340B Resources

The 340B Drug Discount Program was created in 1992 and provides eligible hospitals with access to discounted drug prices for their patients receiving outpatient hospital services.  Eligible hospitals include those that provide a disproportionate amount of care to low-income patients, Critical Access Hospitals (CAH), Rural Referral Centers, Sole Community Hospitals and children’s hospitals.

The 340B Drug Discount Program requires pharmaceutical manufacturers to provide prescription drugs to qualifying hospitals and other covered entities at or below a “340B ceiling price” established by the Health Resources and Services Administration.  These drugs are then provided to all hospital patients with the exception of those patients on the Medicaid program. 

Approximately one-third of all U.S. hospitals now participate in the 340B program, yet pharmaceuticals purchased at 340B pricing account for only 5% of all medicines purchased in the United States each year.  This program produces significant savings for safety-net providers, generally between 20% and 50% of the drug’s cost.  

Currently, 27 Maine hospitals qualify for the 340B Drug Discount program and receive a collective benefit estimated to be $356 million a year.  Eliminating the 340B benefit would have a devastating impact on hospital financial health.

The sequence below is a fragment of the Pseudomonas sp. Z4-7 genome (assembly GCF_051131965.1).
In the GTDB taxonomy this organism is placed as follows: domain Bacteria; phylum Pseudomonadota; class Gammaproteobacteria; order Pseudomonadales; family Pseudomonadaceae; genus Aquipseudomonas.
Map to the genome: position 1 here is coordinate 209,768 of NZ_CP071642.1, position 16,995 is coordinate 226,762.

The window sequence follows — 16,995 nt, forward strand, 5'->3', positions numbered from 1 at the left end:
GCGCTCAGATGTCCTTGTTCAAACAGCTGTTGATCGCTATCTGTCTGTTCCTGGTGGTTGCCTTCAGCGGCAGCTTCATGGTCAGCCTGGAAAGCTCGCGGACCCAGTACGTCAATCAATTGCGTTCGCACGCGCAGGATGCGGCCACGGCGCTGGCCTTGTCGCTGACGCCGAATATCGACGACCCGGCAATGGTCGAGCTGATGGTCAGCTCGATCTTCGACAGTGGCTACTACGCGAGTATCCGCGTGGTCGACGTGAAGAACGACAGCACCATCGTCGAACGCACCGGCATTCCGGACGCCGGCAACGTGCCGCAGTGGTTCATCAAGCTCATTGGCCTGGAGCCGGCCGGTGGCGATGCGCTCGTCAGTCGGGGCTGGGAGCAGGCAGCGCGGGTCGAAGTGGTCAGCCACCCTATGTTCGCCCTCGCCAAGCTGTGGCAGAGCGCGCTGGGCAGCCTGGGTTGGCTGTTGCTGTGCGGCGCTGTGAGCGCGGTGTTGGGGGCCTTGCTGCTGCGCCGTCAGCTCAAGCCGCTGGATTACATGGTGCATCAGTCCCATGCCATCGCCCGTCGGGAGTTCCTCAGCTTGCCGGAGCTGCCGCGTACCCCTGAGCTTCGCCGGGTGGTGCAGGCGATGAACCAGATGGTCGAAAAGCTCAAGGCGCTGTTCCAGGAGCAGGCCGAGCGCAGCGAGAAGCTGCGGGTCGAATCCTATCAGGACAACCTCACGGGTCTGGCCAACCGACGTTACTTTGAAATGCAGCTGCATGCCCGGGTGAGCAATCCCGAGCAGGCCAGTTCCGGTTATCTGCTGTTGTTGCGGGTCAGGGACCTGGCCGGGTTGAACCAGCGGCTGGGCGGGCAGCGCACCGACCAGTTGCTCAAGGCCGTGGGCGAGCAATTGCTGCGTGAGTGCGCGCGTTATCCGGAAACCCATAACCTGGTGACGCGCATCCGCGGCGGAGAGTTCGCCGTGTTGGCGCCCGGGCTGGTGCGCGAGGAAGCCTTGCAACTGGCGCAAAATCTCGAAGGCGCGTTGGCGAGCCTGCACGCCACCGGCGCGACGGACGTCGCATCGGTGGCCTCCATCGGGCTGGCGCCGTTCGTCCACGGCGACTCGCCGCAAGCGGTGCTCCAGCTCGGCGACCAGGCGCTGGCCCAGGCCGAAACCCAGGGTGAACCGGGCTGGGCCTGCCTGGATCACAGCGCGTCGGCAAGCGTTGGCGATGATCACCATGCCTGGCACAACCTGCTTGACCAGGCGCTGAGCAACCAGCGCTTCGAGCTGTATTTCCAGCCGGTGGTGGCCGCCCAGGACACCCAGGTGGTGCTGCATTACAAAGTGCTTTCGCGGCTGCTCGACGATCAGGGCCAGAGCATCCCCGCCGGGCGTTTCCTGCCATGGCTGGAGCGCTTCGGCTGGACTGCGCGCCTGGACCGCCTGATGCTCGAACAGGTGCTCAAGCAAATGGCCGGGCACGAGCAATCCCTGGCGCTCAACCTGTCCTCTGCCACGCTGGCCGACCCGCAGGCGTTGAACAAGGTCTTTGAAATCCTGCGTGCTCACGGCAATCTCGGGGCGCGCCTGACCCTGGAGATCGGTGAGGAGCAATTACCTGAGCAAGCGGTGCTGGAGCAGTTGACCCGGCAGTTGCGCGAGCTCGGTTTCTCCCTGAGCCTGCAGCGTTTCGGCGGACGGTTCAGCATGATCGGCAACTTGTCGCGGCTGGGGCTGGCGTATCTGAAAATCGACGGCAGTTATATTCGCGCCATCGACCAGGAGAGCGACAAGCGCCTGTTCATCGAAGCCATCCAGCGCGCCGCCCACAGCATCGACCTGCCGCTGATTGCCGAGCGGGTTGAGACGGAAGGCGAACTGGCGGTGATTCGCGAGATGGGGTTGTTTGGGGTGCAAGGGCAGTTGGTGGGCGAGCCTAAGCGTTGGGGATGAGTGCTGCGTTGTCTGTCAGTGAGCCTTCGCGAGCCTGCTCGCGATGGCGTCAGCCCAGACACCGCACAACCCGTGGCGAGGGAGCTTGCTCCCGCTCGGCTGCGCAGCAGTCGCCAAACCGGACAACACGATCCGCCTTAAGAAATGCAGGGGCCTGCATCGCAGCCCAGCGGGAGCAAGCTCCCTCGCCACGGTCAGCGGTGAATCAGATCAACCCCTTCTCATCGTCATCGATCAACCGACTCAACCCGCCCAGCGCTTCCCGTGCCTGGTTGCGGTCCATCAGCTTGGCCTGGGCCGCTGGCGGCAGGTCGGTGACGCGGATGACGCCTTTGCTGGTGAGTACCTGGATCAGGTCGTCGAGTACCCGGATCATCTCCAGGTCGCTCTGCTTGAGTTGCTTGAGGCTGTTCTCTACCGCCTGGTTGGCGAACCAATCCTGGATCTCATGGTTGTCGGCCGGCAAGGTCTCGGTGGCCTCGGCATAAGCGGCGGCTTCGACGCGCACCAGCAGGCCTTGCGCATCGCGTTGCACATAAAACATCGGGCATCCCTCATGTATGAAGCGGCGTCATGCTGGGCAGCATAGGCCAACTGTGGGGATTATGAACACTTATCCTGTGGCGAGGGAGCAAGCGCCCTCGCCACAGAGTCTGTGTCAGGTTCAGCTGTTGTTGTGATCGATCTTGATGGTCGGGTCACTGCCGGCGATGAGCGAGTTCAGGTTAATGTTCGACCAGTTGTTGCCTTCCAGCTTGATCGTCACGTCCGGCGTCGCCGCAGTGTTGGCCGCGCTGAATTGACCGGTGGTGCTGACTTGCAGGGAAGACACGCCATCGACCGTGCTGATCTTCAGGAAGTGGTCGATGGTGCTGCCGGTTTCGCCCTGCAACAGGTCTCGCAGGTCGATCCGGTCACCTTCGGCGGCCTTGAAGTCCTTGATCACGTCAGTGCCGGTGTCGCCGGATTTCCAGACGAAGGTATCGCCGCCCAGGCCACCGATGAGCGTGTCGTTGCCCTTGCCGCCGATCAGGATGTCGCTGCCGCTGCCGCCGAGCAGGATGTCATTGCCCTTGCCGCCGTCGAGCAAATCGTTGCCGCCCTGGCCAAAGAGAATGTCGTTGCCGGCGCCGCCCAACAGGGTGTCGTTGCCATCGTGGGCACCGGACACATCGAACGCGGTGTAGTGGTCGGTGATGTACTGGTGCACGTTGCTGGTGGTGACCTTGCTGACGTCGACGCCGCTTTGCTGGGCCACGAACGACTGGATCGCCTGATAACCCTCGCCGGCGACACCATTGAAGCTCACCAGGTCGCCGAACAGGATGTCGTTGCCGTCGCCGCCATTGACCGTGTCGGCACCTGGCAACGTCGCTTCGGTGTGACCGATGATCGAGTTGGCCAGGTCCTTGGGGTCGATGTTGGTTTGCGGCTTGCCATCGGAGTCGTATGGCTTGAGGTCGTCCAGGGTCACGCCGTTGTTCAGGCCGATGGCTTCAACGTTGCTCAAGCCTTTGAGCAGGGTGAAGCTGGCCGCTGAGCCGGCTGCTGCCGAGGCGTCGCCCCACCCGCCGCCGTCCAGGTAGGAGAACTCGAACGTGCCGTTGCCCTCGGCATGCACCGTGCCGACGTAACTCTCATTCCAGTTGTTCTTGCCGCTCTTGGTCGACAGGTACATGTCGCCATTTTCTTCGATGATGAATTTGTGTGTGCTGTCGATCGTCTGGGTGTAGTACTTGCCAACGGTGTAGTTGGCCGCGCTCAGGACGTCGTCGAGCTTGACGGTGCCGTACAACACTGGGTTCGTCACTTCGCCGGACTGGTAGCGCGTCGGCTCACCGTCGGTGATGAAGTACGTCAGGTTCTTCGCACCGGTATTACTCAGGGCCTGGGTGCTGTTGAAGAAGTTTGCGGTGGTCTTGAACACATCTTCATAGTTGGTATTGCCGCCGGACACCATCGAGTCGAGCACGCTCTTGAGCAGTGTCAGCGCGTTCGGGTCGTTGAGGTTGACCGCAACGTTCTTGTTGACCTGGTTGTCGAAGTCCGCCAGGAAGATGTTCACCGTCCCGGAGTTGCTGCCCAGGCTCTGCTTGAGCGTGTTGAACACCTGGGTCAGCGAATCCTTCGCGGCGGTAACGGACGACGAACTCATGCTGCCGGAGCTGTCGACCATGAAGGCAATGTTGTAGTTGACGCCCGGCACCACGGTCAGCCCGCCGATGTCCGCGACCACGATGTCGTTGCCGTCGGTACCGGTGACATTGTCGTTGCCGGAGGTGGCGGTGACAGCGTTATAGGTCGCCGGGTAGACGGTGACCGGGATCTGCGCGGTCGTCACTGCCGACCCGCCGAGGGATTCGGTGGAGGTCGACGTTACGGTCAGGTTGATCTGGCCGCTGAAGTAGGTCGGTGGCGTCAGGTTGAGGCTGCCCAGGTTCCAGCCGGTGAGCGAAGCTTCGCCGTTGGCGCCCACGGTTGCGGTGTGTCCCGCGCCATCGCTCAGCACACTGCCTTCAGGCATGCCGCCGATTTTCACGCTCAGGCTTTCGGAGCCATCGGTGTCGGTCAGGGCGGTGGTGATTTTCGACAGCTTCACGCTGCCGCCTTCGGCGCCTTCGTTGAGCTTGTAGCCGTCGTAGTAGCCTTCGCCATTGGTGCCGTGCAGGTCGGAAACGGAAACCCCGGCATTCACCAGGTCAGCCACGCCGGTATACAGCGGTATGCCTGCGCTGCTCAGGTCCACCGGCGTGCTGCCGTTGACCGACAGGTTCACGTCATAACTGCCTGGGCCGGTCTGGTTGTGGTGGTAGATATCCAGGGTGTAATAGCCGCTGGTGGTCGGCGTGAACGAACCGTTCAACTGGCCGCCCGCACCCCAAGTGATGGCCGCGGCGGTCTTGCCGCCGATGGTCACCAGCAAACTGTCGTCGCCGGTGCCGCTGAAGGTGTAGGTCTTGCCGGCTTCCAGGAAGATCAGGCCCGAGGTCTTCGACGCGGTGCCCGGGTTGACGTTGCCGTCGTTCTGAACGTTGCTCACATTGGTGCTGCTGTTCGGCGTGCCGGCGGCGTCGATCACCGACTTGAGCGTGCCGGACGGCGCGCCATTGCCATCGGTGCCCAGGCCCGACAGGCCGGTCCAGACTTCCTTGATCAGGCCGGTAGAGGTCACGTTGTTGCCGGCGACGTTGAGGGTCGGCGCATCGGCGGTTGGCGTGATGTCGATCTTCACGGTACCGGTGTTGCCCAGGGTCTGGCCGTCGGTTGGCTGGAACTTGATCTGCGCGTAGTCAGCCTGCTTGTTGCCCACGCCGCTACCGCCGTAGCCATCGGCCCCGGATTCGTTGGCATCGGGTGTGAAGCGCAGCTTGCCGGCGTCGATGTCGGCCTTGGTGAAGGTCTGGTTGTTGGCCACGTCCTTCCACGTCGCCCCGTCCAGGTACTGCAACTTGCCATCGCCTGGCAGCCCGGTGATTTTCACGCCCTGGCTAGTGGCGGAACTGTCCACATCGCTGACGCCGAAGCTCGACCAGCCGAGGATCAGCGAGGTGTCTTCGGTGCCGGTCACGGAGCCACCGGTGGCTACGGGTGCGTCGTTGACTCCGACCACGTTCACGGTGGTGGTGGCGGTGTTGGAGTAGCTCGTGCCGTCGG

The Challenge.  Carriers and pharmaceutical companies are taking increasingly aggressive action to undermine the intent of the program and are having an impact.  They are unilaterally choosing to no longer provide drugs at the 340B discount price and they are challenging aspects of the program in court. 
If they succeed in their goal of reducing the benefit of 340B, hospitals will lose crucial support, patients will see no financial relief and pharmaceutical companies will laugh all the way to the bank.  If the carriers are successful in court, the financial viability of hospitals in Maine will be in jeopardy.